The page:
On Racism

When I was a general assignment reporter just starting out in Charleston, West Virginia, in the mid-1970s, one of my first news directors advised me to steer clear of debating either abortion or capital punishment with anyone who either opposed the first or supported the second. “Save your breath,” he said. “Almost nobody changes their […]

Policing the Police

Ukiah isn’t Detroit. Or Chicago, where two years ago the city spent more than $113 million on lawsuits involving police misconduct. But neither is Mendo an island, as shown by residents who, in spite of the fact that blacks make up a scant .07 percent of the county’s population, recently turned out to peacefully protest […]

A Conversation with Al Kubanis

Ukiah attorney Al Kubanis has a really cool office. Smack dab across from the county courthouse’s Perkins Street entrance, you can’t miss it from the street; just head for the building with the unapologetic Trump poster in the east second-floor corner window. Once you walk through the glass doors take a deep breath and trudge […]

AV High Copes with Virus

Friday, March 13, was the last day that Anderson Valley Junior/Senior High School’s 213 students physically went to class. Social distancing regulations were tightening as the corona virus spread, and Principal Jim Snyder said that he spent a lot of time that weekend talking with county school superintendent Michelle Hutchins and other school principals about […]

Trans-Sallie

When I was a knock-kneed bobby-soxed fifth grader I remember the big deal that my teachers made about the equality of all Americans. It was a kind of innocent strain of nascent American exceptionalism that would reach full flower over 55 years later with the election of Donald Trump. Back then we put our hands […]

Gimme Shelter

As we wake up to Old Man Winter’s icy mornings to pull on our coats, hats, and gloves to scrape the overnight ice off our windshields, the issue of the county’s homeless naturally grows more urgent, as it does around this time every year. Different groups with vested interests or divergent philosophies take up their […]

Choosing your Death

After passage by Californians at the ballot box, legal challenges, religious opposition, then finally the support of long-time opponent the California Medical Association, the California End of Life Option Act was signed into law by Governor Jerry Brown on October 5, 2015, and took effect the following year.  On a recent November morning in 2019, […]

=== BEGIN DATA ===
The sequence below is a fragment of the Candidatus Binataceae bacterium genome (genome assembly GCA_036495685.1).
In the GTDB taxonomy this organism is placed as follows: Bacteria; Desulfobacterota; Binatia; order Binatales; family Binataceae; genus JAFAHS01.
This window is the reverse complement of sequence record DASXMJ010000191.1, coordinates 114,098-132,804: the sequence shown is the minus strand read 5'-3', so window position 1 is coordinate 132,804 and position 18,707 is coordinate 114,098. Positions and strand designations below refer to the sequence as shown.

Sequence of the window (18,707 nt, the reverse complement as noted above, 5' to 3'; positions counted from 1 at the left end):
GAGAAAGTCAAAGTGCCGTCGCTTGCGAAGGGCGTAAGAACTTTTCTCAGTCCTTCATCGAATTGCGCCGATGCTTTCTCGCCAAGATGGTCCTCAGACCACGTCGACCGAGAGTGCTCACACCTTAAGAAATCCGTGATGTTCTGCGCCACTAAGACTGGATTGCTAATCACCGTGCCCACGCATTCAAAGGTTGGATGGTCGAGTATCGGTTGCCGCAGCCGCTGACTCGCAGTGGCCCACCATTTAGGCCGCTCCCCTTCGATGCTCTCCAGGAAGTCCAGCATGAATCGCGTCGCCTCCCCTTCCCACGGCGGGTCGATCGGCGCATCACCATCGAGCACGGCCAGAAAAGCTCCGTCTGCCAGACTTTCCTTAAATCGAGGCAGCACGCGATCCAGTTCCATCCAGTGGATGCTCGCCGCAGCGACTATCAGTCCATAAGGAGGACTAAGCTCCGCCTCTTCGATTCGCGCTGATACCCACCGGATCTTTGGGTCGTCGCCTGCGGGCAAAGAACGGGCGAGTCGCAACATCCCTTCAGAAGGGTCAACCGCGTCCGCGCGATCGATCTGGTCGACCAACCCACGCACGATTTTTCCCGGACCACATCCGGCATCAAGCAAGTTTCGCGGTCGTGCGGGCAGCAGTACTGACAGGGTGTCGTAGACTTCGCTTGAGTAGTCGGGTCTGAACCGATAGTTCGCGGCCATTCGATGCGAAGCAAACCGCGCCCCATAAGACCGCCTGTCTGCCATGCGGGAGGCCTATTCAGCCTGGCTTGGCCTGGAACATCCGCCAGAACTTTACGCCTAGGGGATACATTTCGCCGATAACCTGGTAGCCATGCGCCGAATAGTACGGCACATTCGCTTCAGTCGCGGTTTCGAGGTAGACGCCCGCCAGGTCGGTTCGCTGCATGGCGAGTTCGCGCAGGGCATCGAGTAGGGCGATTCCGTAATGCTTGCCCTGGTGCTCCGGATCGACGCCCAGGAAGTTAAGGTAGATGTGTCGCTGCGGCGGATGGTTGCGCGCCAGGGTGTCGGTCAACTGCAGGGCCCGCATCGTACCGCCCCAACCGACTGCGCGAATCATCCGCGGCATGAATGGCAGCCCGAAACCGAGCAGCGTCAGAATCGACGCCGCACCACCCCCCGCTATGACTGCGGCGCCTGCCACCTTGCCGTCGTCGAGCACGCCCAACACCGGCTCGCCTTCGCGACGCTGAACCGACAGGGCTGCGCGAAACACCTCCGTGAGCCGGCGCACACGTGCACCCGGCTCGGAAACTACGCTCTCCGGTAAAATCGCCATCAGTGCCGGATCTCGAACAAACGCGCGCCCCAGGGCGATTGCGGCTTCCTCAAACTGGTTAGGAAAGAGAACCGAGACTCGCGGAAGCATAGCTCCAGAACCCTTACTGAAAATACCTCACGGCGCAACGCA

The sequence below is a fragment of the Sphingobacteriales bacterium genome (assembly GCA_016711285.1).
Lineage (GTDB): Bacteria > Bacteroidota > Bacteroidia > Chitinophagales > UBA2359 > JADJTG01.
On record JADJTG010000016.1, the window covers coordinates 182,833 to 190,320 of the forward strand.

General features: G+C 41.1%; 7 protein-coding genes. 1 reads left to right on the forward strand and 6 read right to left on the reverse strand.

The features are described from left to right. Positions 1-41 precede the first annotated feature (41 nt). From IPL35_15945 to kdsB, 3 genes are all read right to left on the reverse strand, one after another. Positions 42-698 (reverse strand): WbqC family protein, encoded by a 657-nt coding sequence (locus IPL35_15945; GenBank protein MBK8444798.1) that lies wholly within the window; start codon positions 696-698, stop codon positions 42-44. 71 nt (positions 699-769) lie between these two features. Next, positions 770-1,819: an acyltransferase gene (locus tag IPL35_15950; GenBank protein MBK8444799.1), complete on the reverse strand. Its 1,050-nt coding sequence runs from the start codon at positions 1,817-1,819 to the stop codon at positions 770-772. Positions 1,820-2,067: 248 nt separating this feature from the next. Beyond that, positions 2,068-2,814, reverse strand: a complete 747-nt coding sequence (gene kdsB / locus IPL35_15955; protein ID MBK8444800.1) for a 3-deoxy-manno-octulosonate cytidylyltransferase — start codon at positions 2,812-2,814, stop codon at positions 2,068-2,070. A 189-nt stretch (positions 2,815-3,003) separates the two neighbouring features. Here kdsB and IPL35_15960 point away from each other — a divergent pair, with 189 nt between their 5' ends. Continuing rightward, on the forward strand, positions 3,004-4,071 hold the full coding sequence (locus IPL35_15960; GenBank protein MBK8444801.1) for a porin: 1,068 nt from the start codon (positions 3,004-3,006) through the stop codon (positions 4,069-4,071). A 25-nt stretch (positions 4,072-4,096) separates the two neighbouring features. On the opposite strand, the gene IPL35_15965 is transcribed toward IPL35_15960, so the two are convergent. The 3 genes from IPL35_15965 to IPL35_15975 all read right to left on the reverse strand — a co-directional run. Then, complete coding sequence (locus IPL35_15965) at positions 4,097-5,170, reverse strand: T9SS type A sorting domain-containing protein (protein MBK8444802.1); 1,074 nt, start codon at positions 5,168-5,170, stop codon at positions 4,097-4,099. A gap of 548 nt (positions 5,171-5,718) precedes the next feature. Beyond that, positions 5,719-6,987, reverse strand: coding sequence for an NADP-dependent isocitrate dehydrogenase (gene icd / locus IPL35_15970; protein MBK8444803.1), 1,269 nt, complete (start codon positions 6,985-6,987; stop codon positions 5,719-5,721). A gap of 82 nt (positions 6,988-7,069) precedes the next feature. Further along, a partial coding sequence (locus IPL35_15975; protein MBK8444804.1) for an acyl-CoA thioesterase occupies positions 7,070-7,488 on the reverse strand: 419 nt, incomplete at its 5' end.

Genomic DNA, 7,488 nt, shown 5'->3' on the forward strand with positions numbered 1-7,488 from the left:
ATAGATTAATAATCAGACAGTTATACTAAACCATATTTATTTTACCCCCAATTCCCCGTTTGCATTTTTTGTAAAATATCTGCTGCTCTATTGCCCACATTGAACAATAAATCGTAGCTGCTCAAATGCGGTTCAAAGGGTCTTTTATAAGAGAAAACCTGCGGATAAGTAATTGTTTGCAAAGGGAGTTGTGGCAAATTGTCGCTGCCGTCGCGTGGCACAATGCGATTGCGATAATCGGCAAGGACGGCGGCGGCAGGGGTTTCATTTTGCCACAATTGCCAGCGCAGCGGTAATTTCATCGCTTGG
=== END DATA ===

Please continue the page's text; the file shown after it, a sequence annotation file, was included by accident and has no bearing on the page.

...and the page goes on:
Introducing Judge Pekin

When I first saw Patrick Pekin walk out of the Mendocino Volunteer Fire Station as I pulled into the parking lot I didn’t know what he looked like and guessed he was some college kid visiting the station for a term paper or something. Up close with his grayish hair and short straight-across bangs he […]

Who Will Save My Sole?

Walking into Ralph’s Shoe Repair on North State Street took me all the way back through the years to my five-year-old self listening raptly as my mom read Pinocchio to me. I imagined Master Geppetto, working in his cozy shop, whittling the wooden boy who would one day become his living son. The similarity is […]

Your Government, Not at Your Service

Project Sanctuary has never been awash in cash since a handful of locals started it up as a grass-roots domestic violence center in Ukiah in 1976. But over the years the scrappy little non-profit shelter has gotten by, cobbling together grants from the feds, the state, the county, and the fruits of its own fundraising […]

It Sucks To Be Duped

Journalists are drawn to their underappreciated profession for the same reason all artists are—by a compulsion that has to be wrestled to ground in long hours of solitude between the afflicted and a mess of paper and ink. Journalists are individuals, of course, and no cookie-cutter profile uniformly fits us all. But after decades of […]

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